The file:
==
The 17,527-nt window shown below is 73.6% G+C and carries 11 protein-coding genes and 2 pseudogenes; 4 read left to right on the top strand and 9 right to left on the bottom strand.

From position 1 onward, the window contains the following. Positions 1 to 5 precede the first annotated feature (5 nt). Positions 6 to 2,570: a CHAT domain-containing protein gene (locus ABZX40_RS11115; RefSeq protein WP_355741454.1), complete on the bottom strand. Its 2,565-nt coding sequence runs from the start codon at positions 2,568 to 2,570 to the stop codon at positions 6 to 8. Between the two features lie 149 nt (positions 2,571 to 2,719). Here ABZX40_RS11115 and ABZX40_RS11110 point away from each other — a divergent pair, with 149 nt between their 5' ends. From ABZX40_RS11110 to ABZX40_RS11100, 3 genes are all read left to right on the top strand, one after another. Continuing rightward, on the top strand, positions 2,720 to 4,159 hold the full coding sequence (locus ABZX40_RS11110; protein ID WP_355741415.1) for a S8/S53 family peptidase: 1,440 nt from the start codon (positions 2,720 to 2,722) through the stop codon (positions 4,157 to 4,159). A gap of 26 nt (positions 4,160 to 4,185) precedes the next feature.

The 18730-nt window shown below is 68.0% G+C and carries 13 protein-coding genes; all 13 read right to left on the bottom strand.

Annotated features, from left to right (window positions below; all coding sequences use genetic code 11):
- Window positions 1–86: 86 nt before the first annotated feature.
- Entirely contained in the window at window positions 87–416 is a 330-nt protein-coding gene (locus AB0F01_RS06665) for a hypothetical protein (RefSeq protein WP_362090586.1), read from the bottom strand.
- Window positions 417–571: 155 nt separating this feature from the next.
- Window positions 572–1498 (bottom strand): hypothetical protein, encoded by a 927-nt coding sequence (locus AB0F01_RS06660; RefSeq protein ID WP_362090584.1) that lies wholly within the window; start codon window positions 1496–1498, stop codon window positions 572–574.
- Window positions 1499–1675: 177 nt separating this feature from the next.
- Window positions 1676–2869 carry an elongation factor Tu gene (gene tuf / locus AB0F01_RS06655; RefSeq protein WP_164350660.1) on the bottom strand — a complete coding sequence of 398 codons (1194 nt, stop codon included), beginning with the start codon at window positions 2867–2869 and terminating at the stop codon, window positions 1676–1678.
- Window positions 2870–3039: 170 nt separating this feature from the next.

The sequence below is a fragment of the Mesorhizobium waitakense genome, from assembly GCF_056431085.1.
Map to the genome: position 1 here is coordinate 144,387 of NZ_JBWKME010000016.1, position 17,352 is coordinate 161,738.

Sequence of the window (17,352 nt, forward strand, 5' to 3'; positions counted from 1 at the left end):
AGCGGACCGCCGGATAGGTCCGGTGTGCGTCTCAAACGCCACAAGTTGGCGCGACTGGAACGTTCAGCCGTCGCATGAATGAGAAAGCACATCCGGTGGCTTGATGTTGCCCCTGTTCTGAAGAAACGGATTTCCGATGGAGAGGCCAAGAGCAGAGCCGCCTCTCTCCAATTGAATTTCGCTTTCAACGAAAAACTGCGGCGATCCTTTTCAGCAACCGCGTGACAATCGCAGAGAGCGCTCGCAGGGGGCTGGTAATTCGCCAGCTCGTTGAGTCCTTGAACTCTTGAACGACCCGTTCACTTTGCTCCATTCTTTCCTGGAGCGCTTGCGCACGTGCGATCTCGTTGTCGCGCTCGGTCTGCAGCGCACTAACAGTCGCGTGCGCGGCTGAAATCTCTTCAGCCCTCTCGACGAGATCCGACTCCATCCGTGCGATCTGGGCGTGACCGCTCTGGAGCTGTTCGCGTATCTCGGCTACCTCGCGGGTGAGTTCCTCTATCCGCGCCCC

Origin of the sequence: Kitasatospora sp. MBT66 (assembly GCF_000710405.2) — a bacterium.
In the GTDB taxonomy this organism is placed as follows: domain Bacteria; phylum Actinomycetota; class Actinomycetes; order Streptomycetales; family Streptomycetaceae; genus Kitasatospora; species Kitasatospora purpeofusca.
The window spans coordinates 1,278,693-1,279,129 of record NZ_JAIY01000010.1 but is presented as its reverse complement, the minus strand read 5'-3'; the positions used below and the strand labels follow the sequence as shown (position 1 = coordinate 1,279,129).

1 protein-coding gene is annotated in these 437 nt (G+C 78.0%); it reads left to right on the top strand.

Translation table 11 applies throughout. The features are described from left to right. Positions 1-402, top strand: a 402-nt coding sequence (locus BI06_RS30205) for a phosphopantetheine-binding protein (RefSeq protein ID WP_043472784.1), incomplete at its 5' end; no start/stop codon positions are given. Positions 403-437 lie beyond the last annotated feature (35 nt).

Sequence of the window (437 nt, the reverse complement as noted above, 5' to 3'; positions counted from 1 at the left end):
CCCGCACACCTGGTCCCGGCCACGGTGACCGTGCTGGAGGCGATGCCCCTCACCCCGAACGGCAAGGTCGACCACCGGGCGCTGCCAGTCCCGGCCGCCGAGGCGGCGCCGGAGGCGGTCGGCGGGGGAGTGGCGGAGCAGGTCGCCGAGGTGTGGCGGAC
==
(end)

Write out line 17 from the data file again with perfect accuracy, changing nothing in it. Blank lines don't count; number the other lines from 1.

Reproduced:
In the GTDB taxonomy this organism is placed as follows: domain Bacteria; phylum Actinomycetota; class Actinomycetes; order Streptomycetales; family Streptomycetaceae; genus Kitasatospora; species Kitasatospora purpeofusca.